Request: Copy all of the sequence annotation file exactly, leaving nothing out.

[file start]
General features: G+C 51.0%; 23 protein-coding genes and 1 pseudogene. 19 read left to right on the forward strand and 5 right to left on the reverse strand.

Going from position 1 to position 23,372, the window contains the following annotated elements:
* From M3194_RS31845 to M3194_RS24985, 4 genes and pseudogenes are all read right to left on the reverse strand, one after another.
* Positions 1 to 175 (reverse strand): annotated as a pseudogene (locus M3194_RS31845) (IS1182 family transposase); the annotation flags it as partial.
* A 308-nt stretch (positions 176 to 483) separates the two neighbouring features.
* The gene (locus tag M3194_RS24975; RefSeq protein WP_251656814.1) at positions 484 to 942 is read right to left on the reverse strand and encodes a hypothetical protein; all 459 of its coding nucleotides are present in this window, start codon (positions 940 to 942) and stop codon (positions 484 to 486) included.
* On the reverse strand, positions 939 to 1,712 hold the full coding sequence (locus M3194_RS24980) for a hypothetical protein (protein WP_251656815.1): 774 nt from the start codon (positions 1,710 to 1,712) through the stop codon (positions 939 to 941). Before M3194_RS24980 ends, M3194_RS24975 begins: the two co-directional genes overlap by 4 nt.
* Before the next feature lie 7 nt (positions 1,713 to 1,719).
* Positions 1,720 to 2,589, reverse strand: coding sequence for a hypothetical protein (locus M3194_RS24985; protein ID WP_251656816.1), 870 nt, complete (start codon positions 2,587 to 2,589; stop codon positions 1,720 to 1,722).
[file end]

General features: G+C 51.0%; 23 protein-coding genes and 1 pseudogene. 19 read left to right on the forward strand and 5 right to left on the reverse strand.

Going from position 1 to position 23,372, the window contains the following annotated elements:
* From M3194_RS31845 to M3194_RS24985, 4 genes and pseudogenes are all read right to left on the reverse strand, one after another.
* Positions 1 to 175 (reverse strand): annotated as a pseudogene (locus M3194_RS31845) (IS1182 family transposase); the annotation flags it as partial.
* A 308-nt stretch (positions 176 to 483) separates the two neighbouring features.
* The gene (locus tag M3194_RS24975; RefSeq protein WP_251656814.1) at positions 484 to 942 is read right to left on the reverse strand and encodes a hypothetical protein; all 459 of its coding nucleotides are present in this window, start codon (positions 940 to 942) and stop codon (positions 484 to 486) included.
* On the reverse strand, positions 939 to 1,712 hold the full coding sequence (locus M3194_RS24980) for a hypothetical protein (protein WP_251656815.1): 774 nt from the start codon (positions 1,710 to 1,712) through the stop codon (positions 939 to 941). Before M3194_RS24980 ends, M3194_RS24975 begins: the two co-directional genes overlap by 4 nt.
* Before the next feature lie 7 nt (positions 1,713 to 1,719).
* Positions 1,720 to 2,589, reverse strand: coding sequence for a hypothetical protein (locus M3194_RS24985; protein ID WP_251656816.1), 870 nt, complete (start codon positions 2,587 to 2,589; stop codon positions 1,720 to 1,722).